-=====3. Domestic Violence=====+=====5. Domestic Violence=====
  
-Couples who share the same religious commitment are less likely to commit acts of domestic violence.((Christopher G. Ellison, John P. Bartkowski, and Kristin L. Anderson, “Are There Religious Variations in Domestic Violence?​” //Journal of Family Issues// 20, no. 1 (January 1999): 87-113.)) Men who attend religious services at least weekly are less than half as likely to commit an act of violence against their partners as their peers who attend once yearly or less.((Christopher G. Ellison, John P. Bartkowski, and Kristin L. Anderson, “Are There Religious Variations in Domestic Violence?​” //Journal of Family Issues// 20, no. 1 (January 1999): 87-113.)) Regular attendance at religious services has a strong and statistically significant inverse association with the incidence of domestic abuse.((Christopher G. Ellison and Kristin L. Anderson, “Religious Involvement and Domestic Violence Among U.S. Couples,” //Journal for the Scientific Study of Religion// 40, issue 2 (June 2001): 269-286.)) Mothers who attended religious services less often over time reported a lower quality relationship with their adult child.((Lisa D. Pearce and William G. Axinn, “The Impact of Family Religious Life on the Quality of Mother-Child Relations,​” //American Sociological Review// 63, no. 6 (December 1998): 810-828.)) Compared to those who consider themselves “very religious,​” those who are “not at all religious” are far more likely to bear a child out of wedlock (among whites, three times as likely; among Hispanics, 2.5 times as likely; and among blacks, twice as likely).((Allan F. Abrahamse, //Beyond Stereotypes:​ Who Becomes a Single Teenage Mother?// (Santa Monica, CA: Rand Corporation,​ 1988), 37-50.)) ​+Couples who share the same religious commitment are less likely to commit ​[[effects_of_religious_practice_on_society|acts of domestic violence]].((Christopher G. Ellison, John P. Bartkowski, and Kristin L. Anderson, “Are There Religious Variations in Domestic Violence?​” //Journal of Family Issues// 20, no. 1 (January 1999): 87-113.)) Men who attend religious services at least weekly are less than half as likely to commit an act of violence against their partners as their peers who attend once yearly or less.((Christopher G. Ellison, John P. Bartkowski, and Kristin L. Anderson, “Are There Religious Variations in Domestic Violence?​” //Journal of Family Issues// 20, no. 1 (January 1999): 87-113.)) Regular attendance at religious services has a strong and statistically significant inverse association with the incidence of domestic abuse.((Christopher G. Ellison and Kristin L. Anderson, “Religious Involvement and Domestic Violence Among U.S. Couples,” //Journal for the Scientific Study of Religion// 40, no. 2 (June 2001): 269-286.)) Mothers who attended religious services less often over time reported a lower quality relationship with their adult child.((Lisa D. Pearce and William G. Axinn, “The Impact of Family Religious Life on the Quality of Mother-Child Relations,​” //American Sociological Review// 63, no. 6 (December 1998): 810-828.)) Compared to those who consider themselves “very religious,​” those who are “not at all religious” are far more likely to bear a [[effects_of_out-of-wedlock_births_on_society|child out of wedlock]] (among whites, three times as likely; among Hispanics, 2.5 times as likely; and among blacks, twice as likely).((Allan F. Abrahamse, //Beyond Stereotypes:​ Who Becomes a Single Teenage Mother?// (Santa Monica, CA: Rand Corporation,​ 1988), 37-50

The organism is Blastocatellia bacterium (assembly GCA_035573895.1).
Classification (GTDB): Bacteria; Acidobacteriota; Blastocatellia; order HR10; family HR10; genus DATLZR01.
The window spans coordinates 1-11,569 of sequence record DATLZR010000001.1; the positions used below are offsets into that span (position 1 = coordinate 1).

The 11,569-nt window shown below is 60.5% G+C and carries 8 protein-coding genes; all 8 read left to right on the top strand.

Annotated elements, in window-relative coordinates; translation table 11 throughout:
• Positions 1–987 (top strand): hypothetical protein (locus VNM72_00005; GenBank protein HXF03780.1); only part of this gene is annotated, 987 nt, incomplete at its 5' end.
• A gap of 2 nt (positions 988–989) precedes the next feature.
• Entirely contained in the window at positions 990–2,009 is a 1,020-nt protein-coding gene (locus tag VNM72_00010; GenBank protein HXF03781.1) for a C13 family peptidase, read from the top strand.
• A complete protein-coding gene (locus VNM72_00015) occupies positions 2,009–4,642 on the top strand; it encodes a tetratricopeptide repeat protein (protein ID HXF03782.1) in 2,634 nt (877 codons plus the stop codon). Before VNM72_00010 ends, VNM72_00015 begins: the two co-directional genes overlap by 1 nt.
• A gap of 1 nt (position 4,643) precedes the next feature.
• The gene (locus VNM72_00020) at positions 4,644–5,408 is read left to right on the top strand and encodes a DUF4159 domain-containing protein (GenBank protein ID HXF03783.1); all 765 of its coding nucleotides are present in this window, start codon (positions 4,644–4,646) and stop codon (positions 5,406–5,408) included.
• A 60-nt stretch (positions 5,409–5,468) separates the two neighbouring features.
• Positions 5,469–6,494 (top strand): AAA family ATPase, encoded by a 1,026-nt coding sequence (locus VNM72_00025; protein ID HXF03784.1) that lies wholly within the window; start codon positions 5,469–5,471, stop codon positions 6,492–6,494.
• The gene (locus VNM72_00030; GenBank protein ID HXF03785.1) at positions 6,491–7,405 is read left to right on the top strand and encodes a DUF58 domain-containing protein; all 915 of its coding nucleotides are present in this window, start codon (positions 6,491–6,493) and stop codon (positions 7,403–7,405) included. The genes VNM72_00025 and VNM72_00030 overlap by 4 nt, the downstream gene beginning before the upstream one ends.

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 +This entry draws heavily from [[http://​marri.us/​research/​research-papers/​95-social-science-reasons-for-religious-worship-and-practice/​|95 Social Science Reasons for Religious Worship and Practice]] and 
 +[[http://​www.heritage.org/​research/​reports/​2006/​12/​why-religion-matters-even-more-the-impact-of-religious-practice-on-social-stability|Why Religion Matters Even More: The Impact of Religious Practice on Social Stability]].))